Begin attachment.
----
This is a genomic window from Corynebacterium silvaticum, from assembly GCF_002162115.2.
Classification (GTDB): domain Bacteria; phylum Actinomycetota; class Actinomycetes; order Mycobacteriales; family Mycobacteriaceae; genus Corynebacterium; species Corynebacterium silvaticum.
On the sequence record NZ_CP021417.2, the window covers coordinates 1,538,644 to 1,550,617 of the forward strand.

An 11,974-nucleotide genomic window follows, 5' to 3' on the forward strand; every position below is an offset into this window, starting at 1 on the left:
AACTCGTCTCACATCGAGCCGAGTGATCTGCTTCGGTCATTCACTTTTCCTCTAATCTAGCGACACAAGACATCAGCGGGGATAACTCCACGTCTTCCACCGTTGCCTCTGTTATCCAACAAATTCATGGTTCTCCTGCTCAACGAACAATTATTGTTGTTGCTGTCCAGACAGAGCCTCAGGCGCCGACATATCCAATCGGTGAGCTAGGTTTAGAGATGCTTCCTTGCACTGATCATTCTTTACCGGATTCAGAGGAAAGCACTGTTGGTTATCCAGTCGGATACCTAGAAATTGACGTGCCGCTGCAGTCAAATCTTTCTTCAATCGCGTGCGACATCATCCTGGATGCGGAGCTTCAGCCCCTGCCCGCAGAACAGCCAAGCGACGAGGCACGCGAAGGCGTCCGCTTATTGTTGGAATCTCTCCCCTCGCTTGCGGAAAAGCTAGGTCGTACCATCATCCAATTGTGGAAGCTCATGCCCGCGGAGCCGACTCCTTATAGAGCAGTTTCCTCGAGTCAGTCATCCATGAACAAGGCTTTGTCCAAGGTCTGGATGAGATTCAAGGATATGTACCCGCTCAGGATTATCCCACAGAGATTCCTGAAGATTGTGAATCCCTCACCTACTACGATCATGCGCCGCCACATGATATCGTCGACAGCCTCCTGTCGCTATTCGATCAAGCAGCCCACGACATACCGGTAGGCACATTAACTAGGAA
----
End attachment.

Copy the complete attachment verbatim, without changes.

This is a genomic window from Corynebacterium silvaticum, from assembly GCF_002162115.2.
Classification (GTDB): domain Bacteria; phylum Actinomycetota; class Actinomycetes; order Mycobacteriales; family Mycobacteriaceae; genus Corynebacterium; species Corynebacterium silvaticum.
On the sequence record NZ_CP021417.2, the window covers coordinates 1,538,644 to 1,550,617 of the forward strand.

An 11,974-nucleotide genomic window follows, 5' to 3' on the forward strand; every position below is an offset into this window, starting at 1 on the left:
AACTCGTCTCACATCGAGCCGAGTGATCTGCTTCGGTCATTCACTTTTCCTCTAATCTAGCGACACAAGACATCAGCGGGGATAACTCCACGTCTTCCACCGTTGCCTCTGTTATCCAACAAATTCATGGTTCTCCTGCTCAACGAACAATTATTGTTGTTGCTGTCCAGACAGAGCCTCAGGCGCCGACATATCCAATCGGTGAGCTAGGTTTAGAGATGCTTCCTTGCACTGATCATTCTTTACCGGATTCAGAGGAAAGCACTGTTGGTTATCCAGTCGGATACCTAGAAATTGACGTGCCGCTGCAGTCAAATCTTTCTTCAATCGCGTGCGACATCATCCTGGATGCGGAGCTTCAGCCCCTGCCCGCAGAACAGCCAAGCGACGAGGCACGCGAAGGCGTCCGCTTATTGTTGGAATCTCTCCCCTCGCTTGCGGAAAAGCTAGGTCGTACCATCATCCAATTGTGGAAGCTCATGCCCGCGGAGCCGACTCCTTATAGAGCAGTTTCCTCGAGTCAGTCATCCATGAACAAGGCTTTGTCCAAGGTCTGGATGAGATTCAAGGATATGTACCCGCTCAGGATTATCCCACAGAGATTCCTGAAGATTGTGAATCCCTCACCTACTACGATCATGCGCCGCCACATGATATCGTCGACAGCCTCCTGTCGCTATTCGATCAAGCAGCCCACGACATACCGGTAGGCACATTAACTAGGAA